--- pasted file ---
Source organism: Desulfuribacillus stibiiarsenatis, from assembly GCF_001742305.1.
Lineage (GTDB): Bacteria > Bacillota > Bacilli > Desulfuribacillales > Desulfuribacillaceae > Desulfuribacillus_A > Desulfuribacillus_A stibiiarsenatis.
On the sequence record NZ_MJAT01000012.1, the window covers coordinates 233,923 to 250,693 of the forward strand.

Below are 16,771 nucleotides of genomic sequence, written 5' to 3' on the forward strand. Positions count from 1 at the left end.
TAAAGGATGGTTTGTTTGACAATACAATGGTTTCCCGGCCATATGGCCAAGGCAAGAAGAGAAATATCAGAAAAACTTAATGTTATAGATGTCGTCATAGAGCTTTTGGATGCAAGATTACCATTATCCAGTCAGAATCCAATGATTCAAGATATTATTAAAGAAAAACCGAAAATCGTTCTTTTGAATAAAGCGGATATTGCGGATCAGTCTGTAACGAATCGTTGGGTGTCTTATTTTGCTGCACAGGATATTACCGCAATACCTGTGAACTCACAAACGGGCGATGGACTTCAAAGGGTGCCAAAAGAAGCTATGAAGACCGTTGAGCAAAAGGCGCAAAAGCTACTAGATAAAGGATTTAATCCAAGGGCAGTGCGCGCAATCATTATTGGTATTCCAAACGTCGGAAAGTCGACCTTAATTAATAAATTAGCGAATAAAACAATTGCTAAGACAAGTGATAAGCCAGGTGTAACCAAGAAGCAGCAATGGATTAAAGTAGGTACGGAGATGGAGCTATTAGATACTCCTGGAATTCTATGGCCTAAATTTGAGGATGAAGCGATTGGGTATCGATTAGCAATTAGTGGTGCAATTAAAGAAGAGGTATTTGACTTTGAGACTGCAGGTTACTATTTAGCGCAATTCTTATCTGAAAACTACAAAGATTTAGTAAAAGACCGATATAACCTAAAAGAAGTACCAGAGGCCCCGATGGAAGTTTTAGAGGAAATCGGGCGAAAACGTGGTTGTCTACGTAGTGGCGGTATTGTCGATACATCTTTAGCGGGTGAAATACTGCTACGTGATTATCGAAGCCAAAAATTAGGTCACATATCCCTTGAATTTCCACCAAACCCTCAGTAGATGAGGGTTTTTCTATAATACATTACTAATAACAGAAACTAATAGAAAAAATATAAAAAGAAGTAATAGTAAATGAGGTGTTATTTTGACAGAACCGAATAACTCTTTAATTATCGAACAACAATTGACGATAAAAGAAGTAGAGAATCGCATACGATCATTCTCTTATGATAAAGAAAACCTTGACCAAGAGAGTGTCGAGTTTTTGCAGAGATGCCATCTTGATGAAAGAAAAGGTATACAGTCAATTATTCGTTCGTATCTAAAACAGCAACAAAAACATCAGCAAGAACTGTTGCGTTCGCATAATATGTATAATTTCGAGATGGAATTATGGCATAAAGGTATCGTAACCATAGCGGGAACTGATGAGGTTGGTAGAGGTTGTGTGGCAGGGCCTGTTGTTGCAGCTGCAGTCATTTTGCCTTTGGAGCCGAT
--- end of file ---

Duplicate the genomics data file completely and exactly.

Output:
Source organism: Desulfuribacillus stibiiarsenatis, from assembly GCF_001742305.1.
Lineage (GTDB): Bacteria > Bacillota > Bacilli > Desulfuribacillales > Desulfuribacillaceae > Desulfuribacillus_A > Desulfuribacillus_A stibiiarsenatis.
On the sequence record NZ_MJAT01000012.1, the window covers coordinates 233,923 to 250,693 of the forward strand.

Below are 16,771 nucleotides of genomic sequence, written 5' to 3' on the forward strand. Positions count from 1 at the left end.
TAAAGGATGGTTTGTTTGACAATACAATGGTTTCCCGGCCATATGGCCAAGGCAAGAAGAGAAATATCAGAAAAACTTAATGTTATAGATGTCGTCATAGAGCTTTTGGATGCAAGATTACCATTATCCAGTCAGAATCCAATGATTCAAGATATTATTAAAGAAAAACCGAAAATCGTTCTTTTGAATAAAGCGGATATTGCGGATCAGTCTGTAACGAATCGTTGGGTGTCTTATTTTGCTGCACAGGATATTACCGCAATACCTGTGAACTCACAAACGGGCGATGGACTTCAAAGGGTGCCAAAAGAAGCTATGAAGACCGTTGAGCAAAAGGCGCAAAAGCTACTAGATAAAGGATTTAATCCAAGGGCAGTGCGCGCAATCATTATTGGTATTCCAAACGTCGGAAAGTCGACCTTAATTAATAAATTAGCGAATAAAACAATTGCTAAGACAAGTGATAAGCCAGGTGTAACCAAGAAGCAGCAATGGATTAAAGTAGGTACGGAGATGGAGCTATTAGATACTCCTGGAATTCTATGGCCTAAATTTGAGGATGAAGCGATTGGGTATCGATTAGCAATTAGTGGTGCAATTAAAGAAGAGGTATTTGACTTTGAGACTGCAGGTTACTATTTAGCGCAATTCTTATCTGAAAACTACAAAGATTTAGTAAAAGACCGATATAACCTAAAAGAAGTACCAGAGGCCCCGATGGAAGTTTTAGAGGAAATCGGGCGAAAACGTGGTTGTCTACGTAGTGGCGGTATTGTCGATACATCTTTAGCGGGTGAAATACTGCTACGTGATTATCGAAGCCAAAAATTAGGTCACATATCCCTTGAATTTCCACCAAACCCTCAGTAGATGAGGGTTTTTCTATAATACATTACTAATAACAGAAACTAATAGAAAAAATATAAAAAGAAGTAATAGTAAATGAGGTGTTATTTTGACAGAACCGAATAACTCTTTAATTATCGAACAACAATTGACGATAAAAGAAGTAGAGAATCGCATACGATCATTCTCTTATGATAAAGAAAACCTTGACCAAGAGAGTGTCGAGTTTTTGCAGAGATGCCATCTTGATGAAAGAAAAGGTATACAGTCAATTATTCGTTCGTATCTAAAACAGCAACAAAAACATCAGCAAGAACTGTTGCGTTCGCATAATATGTATAATTTCGAGATGGAATTATGGCATAAAGGTATCGTAACCATAGCGGGAACTGATGAGGTTGGTAGAGGTTGTGTGGCAGGGCCTGTTGTTGCAGCTGCAGTCATTTTGCCTTTGGAGCCGAT